Undeterred by the ruling front's fusillades, the Election Commission goes all out to enforce its code of conduct.
WHEN Chief Election Commissioner S.Y. Quraishi described Tamil Nadu as a challenging case, he was not exaggerating.
Apart from its outcome, the April 13 election to the Tamil Nadu Assembly will be remembered for three things the audacious distribution of money to buy votes and the Election Commission's (E.C.) gallant efforts to block it; Chief Minister and ruling Dravida Munnetra Kazhagam (DMK) president M. Karunanidhi's frequent outbursts accusing the E.C. of masterminding an undeclared emergency and wondering whether the Election Commission is running the regime; and the saga of Madurai District Collector U. Sahayam, who stood up to political pressure to make the Chief Minister fall in line.
If the Tirumangalam formula of bribing voters with cash and blandishments has made Tamil Nadu notorious in the eyes of the Election Commission, the State has no one to blame but itself. The art of buying votes with money was fine-tuned in January 2009 when a byelection was held for the Tirumangalam Assembly constituency, near Madurai. The DMK candidate, Latha Athiyaman, defeated the All India Anna Dravida Munnetra Kazhagam (AIADMK) candidate by 39,266 voters in the election.
In the run-up to the 2011 Assembly elections, not only was the distribution of cash widespread but ingenious were the ways of reaching it to the voters. If the E.C.'s flying squad checked cars and trucks to seize illegal cash, ambulances and mortuary vans were used to ferry money. When this ruse was found out, trains were used to transport money.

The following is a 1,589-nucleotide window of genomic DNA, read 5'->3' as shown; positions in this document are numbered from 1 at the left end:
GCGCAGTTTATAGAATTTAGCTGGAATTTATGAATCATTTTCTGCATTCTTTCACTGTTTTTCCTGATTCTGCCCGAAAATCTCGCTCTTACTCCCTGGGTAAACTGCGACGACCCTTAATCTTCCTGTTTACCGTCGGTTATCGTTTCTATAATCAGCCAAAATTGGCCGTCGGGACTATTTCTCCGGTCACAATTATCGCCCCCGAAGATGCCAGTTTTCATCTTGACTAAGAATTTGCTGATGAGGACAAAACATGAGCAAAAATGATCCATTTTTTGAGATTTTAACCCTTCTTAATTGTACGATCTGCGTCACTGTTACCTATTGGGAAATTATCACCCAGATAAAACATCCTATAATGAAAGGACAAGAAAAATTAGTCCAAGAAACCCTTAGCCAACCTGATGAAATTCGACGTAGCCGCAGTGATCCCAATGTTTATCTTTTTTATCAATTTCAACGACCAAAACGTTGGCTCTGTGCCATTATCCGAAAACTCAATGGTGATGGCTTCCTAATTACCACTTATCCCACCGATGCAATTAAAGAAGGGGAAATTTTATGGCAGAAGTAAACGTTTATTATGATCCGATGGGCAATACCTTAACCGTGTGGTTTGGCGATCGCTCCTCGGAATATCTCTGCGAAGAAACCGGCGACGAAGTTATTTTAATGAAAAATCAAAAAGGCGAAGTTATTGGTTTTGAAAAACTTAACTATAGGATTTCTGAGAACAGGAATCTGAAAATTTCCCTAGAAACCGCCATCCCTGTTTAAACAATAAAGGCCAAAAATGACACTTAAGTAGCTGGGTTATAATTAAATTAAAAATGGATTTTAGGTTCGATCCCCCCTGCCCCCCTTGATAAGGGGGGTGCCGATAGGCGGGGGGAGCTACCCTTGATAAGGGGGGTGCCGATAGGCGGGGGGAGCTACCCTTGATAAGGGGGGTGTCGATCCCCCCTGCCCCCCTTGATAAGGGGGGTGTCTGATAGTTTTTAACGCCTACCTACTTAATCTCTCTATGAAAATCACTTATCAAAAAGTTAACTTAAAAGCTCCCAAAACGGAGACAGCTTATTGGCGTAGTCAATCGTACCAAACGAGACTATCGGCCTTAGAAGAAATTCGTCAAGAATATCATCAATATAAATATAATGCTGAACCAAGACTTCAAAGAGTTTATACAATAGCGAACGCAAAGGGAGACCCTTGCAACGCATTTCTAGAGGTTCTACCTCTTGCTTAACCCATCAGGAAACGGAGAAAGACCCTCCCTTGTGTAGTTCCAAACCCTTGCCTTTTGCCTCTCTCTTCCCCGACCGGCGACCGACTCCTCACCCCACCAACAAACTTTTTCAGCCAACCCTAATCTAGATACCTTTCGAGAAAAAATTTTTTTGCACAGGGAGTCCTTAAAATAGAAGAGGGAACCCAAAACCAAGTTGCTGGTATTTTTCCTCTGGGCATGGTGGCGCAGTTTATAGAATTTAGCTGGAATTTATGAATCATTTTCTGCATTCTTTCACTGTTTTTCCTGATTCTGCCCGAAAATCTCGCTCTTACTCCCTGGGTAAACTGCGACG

There were curious incidents as well. On running into a checkpost in Nellikuppam town in Cuddalore district, men in a car drove away at break-neck speed and threw out bundles of notes (Rs.2.76 lakh) kept in bags. Out flew voters lists along with them. The policemen gave chase but could not stop the car.
On April 5, an E.C. flying squad seized several thousand banians with images of the Chief Minister and Deputy Chief Minister M.K. Stalin on them at Teynampet in Chennai because they were being transported without the necessary permit. The police seized 2,000 liquefied petroleum gas stoves kept in five trucks in a godown in Kodambakkam in Chennai. DMK and AIADMK leaders traded allegations that the other party had planned to distribute the stoves to voters. In some places, tokens were given to voters to be exchanged for goods in select shops.